But, that doesn't mean your doctor can't help you! Your doctor can help you by providing a proper medical diagnosis, your medical blood tests and other key data that you will need to work with an alternative healthcare practitioner. Always obtain a copy of your blood test results and physical exam results from your doctor or his/her assistant.
So, what do you do next now that you know that your doctor can't really help you with your diabetes?
You should still schedule appointments with your doctor, other doctors and other members of your diabetes healthcare team on a regular basis.
Educate yourself about diabetes and drugs, and stop being a victim, and become a victor of wellness. Take back the power and take back your life.
Join a comprehensive diabetes wellness program such as the Death to Diabetes program. Such a program will educate you about diabetes and nutrition, and will improve your diabetes and overall health.
Find an alternative healthcare practitioner that has the proper background in science and nutrition. Use both your medical doctor and your alternative healthcare practitioner to optimize your health. If you can't find an alternative healthcare practitioner in your area, contact our office to set up an appointment with one of our alternative healthcare practitioners or diabetes educators.
Key Point: Don't assume that just because a healthcare professional is involved in alternative medicine that they can help you with your diabetes! Most of the following alternative healthcare professionals are ill-equipped to help you with your diabetes: dietitians, nutritionists, diabetes educators, chiropractors, herbalists, wellness consultants, holistic practitioners, acupuncturists, naturopathic doctors, etc. Ensure that the person has the science background in diabetes pathology and nutrition by interviewing the person before you give him/her any of your money! Be wary if they offer a guarantee but require full payment!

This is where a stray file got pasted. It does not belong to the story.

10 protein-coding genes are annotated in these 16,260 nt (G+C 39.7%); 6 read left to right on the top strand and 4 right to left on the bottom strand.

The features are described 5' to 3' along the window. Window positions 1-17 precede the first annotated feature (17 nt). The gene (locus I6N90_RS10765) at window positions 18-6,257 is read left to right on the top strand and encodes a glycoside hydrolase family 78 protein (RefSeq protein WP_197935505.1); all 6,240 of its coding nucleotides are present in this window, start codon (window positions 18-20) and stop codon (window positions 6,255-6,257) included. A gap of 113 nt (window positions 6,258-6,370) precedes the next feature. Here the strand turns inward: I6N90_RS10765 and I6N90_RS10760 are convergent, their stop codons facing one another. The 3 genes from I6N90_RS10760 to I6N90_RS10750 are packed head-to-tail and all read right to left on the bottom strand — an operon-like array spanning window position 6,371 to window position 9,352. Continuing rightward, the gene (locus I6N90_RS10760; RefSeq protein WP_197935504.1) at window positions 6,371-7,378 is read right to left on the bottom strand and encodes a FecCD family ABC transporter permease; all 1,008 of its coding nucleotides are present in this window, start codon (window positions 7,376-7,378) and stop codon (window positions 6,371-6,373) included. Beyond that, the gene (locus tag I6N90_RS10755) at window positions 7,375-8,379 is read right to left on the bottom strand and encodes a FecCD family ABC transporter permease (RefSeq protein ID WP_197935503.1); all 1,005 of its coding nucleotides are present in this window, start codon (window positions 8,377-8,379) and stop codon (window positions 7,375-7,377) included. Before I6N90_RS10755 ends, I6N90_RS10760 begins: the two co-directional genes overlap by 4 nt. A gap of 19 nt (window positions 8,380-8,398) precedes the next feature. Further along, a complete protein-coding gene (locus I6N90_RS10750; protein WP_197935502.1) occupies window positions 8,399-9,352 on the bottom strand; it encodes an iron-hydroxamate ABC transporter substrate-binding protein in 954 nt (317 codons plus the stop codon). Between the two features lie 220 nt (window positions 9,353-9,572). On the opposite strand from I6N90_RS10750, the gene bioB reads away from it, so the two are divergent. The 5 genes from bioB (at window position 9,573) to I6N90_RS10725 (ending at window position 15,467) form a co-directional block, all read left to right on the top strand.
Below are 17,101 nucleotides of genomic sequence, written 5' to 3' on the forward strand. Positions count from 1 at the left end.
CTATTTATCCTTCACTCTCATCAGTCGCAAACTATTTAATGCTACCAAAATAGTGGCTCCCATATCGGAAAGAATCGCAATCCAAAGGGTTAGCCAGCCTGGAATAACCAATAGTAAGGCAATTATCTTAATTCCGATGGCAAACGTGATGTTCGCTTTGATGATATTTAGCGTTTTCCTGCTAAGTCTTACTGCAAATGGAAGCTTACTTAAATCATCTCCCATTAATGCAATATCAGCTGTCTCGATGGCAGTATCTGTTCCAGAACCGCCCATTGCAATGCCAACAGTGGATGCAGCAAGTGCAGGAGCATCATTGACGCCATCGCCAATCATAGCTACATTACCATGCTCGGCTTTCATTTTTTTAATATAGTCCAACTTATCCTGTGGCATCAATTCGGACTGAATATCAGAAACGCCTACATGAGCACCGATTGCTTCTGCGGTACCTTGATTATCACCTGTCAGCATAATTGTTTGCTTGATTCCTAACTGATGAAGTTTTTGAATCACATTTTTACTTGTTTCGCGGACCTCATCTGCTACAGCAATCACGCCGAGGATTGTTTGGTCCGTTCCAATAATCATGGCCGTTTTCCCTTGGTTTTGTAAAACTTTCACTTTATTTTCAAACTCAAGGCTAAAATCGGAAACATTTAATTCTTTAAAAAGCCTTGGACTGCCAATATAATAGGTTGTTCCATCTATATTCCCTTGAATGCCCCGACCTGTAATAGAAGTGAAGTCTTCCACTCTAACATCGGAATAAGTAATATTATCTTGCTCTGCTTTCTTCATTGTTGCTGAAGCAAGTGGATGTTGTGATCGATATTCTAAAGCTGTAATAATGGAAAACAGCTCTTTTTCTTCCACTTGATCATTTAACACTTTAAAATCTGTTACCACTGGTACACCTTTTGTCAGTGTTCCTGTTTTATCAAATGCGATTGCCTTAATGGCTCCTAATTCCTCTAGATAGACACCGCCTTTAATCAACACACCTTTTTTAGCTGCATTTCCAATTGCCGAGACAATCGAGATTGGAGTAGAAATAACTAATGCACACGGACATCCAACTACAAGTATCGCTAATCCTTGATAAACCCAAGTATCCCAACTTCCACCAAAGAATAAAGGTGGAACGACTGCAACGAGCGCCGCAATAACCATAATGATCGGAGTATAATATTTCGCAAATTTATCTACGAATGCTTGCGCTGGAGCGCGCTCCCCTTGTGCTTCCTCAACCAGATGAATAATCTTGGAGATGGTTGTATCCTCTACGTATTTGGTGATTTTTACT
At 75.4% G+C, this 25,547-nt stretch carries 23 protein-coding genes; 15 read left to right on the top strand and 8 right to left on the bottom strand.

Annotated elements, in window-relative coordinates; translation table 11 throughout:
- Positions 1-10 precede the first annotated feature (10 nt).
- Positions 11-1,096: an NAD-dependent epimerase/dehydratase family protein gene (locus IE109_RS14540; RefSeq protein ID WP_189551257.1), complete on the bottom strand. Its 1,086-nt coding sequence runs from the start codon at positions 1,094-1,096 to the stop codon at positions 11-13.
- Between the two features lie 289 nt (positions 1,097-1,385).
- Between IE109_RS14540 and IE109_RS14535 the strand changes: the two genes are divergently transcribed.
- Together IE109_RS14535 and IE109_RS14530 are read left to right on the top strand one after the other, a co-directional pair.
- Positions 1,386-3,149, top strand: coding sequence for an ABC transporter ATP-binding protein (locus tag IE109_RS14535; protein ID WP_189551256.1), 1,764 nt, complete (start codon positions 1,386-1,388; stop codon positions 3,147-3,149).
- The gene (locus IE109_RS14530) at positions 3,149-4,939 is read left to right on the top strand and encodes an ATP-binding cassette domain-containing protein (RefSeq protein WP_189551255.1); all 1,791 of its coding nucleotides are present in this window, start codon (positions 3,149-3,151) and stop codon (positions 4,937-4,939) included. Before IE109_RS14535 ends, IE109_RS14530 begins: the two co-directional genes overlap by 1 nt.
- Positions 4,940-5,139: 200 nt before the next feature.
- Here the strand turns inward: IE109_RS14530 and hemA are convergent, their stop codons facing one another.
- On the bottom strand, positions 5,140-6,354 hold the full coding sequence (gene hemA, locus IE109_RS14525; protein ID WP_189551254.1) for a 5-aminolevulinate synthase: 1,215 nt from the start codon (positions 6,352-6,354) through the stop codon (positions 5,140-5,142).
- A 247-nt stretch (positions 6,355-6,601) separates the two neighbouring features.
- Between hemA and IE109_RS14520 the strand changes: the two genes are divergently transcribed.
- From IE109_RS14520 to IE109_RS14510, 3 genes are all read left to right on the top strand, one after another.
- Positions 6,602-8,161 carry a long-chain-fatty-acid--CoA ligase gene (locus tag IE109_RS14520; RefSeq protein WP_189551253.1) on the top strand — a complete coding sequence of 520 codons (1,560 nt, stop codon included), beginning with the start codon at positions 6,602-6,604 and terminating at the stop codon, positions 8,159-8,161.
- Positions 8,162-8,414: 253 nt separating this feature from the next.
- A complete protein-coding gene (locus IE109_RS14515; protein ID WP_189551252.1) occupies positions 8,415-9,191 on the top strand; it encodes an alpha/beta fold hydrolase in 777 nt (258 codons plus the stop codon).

Based on working with thousands of diabetics, we hear the same story over and over. It goes something like this:
Once you're diagnosed with diabetes, your doctor may suggest that you try diet and exercise, and refer you to a local diabetes educator, dietitian or nutritionist -- knowing full well that you're going to fail.
You try to eat better and exercise, but life is just too busy to make a lot of changes - especially when we love certain foods that we've been eating for the last 20-30 years.
Eventually, your doctor tells you that you have to go on a diabetic drug like metformin (Glucophage), which is the most common drug (in pill form) for Type 2 diabetics.
This seems harmless. After all, it's just one pill, so we give in because we believe that this is the best option.
Unfortunately, many of us choose drugs as our first option because we believe in our doctors and because drugs are convenient. Also, we mistakenly believe that the drugs give us a free pass such that we can continue to stuff our mouths with the junk foods, fast foods and processed foods that are killing us.
So, you start out taking one diabetic drug, usually metformin (Glucophage). Depending on your blood glucose levels and other possible health issues, your doctor will start you out with 500mg or 1000mg twice a day.
We believe the drugs are really working because our blood sugar level comes down once we start taking the drug. We're so happy (and relieved) that the drug works. And, we relax, thinking everything is okay.
And, this is reinforced by your doctor who tells you that everything is okay.
But, eventually, over a period of years, the metformin loses its effectiveness to lower your blood sugar. So, your doctor increases the dosage from 500 mg twice a day to 1000 mg twice a day.
When that stops working your doctor gives you another pill.
Usually, the second pill is something like glimepiride (Amaryl) or Glucotrol or Januvia or maybe a combination drug such as Janumet (Januvia + metformin). Other common drugs include (but are not limited to): Actos, Byetta, glipizide, glimepiride, Glumetza, and Glucovance.
Interestingly, we never question the doctor or consider that maybe something is wrong. This is due to our denial or fear of the unknown, so we put our hope and our trust in Western Medicine and our doctor.
In the meantime, your diabetes continues to spread throughout your body, causing more internal rotting of your tissues and organs! (But, there are no obvious signs or symptoms, so you think everything is okay).
If you're not taking any other drugs, eventually your doctor will recommend that you begin taking a high blood pressure drug (i.e. ACE inhibitor such as Lisinopril or a blood pressure water pill such as hydrochlorothiazide, HCTZ).